Watching the amazing feat of both the #1 and #2 ranked college basketball teams go down on Saturday really got me to thinking about where the Big Ten stands in the sport as we enter the final few weeks of non-conference play.
Despite the loss by Ohio State this weekend it's my contention that there isn't a better basketball conference in the country from top to bottom. Sure we have some weaker teams like Penn State and Iowa, but they were expected to be weak this season. What's really stood out is the play of teams like Minnesota, Northwestern, and especially Indiana. All teams that were supposed to be back of the pack this year and haven't exactly been powerhouses as of the last few years.
Right now the Big Ten has six teams ranked in the Top 25, tied for the most in the country. Ohio State sits at #2, Wisconsin is #14/15, then a run of B1G teams with #18/20 Indiana, #19 Illinois, #20/18 Michigan and #21/23 Michigan State. Additionally, 9 of the 12 teams in the B1G have 2 losses or fewer and if those teams stay competitive through the conference season we could be looking at nine, yep I said NINE teams with a legit shot at the NCAA tournament. Name another conference that that could happen in?
Some people may look at the Big East and their six teams in the Top 25 as just that challenger. The Big East is highlighted by #1 Syracuse and features three undefeated teams in Syracuse, Louisville, and Marquette. However, I'd argue that this league is about as top heavy as they've ever been and the bottom of the conference isn't good at all.
Currently 5 teams have 4 losses or more on the season already including South Florida who has a loss to Penn State on it's record. If you're a top tier conference you shouldn't have that many teams with those records this early in the season. Sorry, you're not playing that many other difficult schools. The bottom two teams are Rutgers and St. John's, both with losing records (4-5). Rutgers' big win? Dartmouth. Not exactly a blow you away win. The Scarlet Knights haven't really inspired much confidence for their fans as they've lost to two teams they had no business losing to in Illinois State and Princeton. St. John's is a bit of a different story because of their head coach going through cancer as well as being left shorthanded by incoming freshman that weren't academically eligible. Nonetheless they are below .500 and have losses to mid-major programs in Detroit and Northeastern. Sure Detroit is up there in terms of mid-major programs this season, but again, you're a Big East school and if you want to claim to be the best conference in the country a loss like that shouldn't be on your record.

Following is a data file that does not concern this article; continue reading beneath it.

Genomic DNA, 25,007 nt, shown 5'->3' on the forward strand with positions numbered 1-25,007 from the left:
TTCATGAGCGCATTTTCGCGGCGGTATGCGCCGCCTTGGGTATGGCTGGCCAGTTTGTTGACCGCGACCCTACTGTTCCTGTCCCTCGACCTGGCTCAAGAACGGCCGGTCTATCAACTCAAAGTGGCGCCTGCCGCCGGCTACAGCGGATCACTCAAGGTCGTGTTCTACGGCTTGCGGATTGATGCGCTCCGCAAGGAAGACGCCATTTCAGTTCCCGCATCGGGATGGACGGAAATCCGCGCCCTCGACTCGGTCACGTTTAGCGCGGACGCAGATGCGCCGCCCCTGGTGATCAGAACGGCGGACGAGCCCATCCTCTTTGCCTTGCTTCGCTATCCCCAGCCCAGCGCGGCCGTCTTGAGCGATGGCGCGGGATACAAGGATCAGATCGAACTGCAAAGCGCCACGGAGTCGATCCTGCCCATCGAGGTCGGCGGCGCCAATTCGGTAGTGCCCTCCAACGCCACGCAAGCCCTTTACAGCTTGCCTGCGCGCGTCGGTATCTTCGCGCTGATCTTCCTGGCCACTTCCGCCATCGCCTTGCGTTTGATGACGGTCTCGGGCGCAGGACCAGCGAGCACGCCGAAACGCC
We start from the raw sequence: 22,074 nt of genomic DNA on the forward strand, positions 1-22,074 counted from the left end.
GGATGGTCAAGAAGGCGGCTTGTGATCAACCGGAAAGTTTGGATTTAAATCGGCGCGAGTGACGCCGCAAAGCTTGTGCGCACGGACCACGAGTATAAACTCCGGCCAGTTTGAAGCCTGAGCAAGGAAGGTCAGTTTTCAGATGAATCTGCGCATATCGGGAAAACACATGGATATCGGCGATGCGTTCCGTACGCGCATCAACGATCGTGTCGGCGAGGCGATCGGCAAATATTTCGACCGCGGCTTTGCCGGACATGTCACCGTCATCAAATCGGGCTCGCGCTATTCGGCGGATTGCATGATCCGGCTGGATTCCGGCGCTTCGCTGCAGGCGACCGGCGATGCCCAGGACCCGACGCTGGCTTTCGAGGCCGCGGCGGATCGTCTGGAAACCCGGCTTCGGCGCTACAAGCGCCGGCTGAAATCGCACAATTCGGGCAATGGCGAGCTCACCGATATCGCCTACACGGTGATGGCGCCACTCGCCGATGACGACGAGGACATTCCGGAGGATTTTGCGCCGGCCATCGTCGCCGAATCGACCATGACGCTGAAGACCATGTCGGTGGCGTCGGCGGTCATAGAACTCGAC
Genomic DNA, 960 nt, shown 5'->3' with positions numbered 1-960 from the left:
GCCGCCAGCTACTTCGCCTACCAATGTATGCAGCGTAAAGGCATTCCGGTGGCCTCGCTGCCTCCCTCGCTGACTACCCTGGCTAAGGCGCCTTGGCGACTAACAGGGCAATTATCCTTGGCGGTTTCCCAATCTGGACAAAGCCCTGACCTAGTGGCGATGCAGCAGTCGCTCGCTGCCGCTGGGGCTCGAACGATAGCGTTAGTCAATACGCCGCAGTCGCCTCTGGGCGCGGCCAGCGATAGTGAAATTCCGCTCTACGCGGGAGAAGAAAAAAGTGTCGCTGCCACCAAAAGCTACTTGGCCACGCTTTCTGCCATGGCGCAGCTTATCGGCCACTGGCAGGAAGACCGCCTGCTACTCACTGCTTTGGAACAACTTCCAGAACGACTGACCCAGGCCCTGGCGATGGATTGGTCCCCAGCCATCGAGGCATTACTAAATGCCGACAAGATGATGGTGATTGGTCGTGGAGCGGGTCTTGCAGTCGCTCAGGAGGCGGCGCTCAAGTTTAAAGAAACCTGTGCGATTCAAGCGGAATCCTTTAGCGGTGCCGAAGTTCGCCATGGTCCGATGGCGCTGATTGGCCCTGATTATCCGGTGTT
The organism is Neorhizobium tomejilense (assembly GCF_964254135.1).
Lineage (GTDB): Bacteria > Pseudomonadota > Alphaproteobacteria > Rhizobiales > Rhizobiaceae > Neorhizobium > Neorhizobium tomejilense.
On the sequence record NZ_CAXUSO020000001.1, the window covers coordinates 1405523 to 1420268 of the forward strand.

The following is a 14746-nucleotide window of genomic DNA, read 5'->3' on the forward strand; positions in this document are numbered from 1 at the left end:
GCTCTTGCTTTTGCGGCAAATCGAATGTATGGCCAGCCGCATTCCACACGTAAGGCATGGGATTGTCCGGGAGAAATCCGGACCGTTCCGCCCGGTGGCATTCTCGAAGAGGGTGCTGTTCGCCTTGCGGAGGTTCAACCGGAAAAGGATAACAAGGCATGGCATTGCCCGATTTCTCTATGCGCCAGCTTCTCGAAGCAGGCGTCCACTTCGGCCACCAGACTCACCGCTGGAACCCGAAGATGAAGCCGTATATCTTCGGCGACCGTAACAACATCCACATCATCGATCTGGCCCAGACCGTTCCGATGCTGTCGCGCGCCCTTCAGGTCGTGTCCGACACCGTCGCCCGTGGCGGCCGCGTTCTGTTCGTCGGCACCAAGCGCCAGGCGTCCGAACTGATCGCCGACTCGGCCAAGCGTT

O.k., so the Big East could be a bit top heavy at the moment, what about the Big Ten?
The worst of the Big Ten are Penn State and Iowa, but both are at .500 (Iowa) or a game above .500 (Penn State). I fully expect both to be far below .500 when the season ends as Iowa can't beat a turly competitive team and Penn State is just way too young to pull off games against the top tier teams in the Big Ten. All 5 of Iowa's losses are to very good programs in Creighton, Campbell, Clemson, Northern Iowa, and Iowa State. Not exactly terrible teams to be losing to. As for Penn State, well they own wins against South Florida and Boston College, so at least they can say they've taken down a team from a fellow top rated conference or two, including one from the Big East.
Additionally, our pick for 11th in the conference, Nebraska, is sitting with a nice 6-3 record with all three of their losses coming against fellow BCS conference schools or top 25 rated schools in Oregon, Wake Forest, and Creighton. Realistically only the loss to Wake Forest is bad, there's no shame in losing to the best mid-major program in the country in Creighton or to a vastly improving Oregon squad.
Of course you can't forget about the vastly improved Hoosiers who just knocked off perviously #1 ranked Kentucky this past weekend. We had them placing 9th in conference to start the season. If our 9th best team is able to beat the #1 team in the country I'd say that goes a long way to proving your depth as a conference. Not that I think they'll end up 9th now, but that just means someone like Michigan, Purdue, or Northwestern (all picked ahead of them) will slide down and they are all very good teams as well.
In the end it's clear that the Big Ten is easily the deepest it's been in my 30 years on this earth and it very well could be the best conference in college basketball at the moment. Agree? Disagree? Let's hear your arguements and let the debate begin!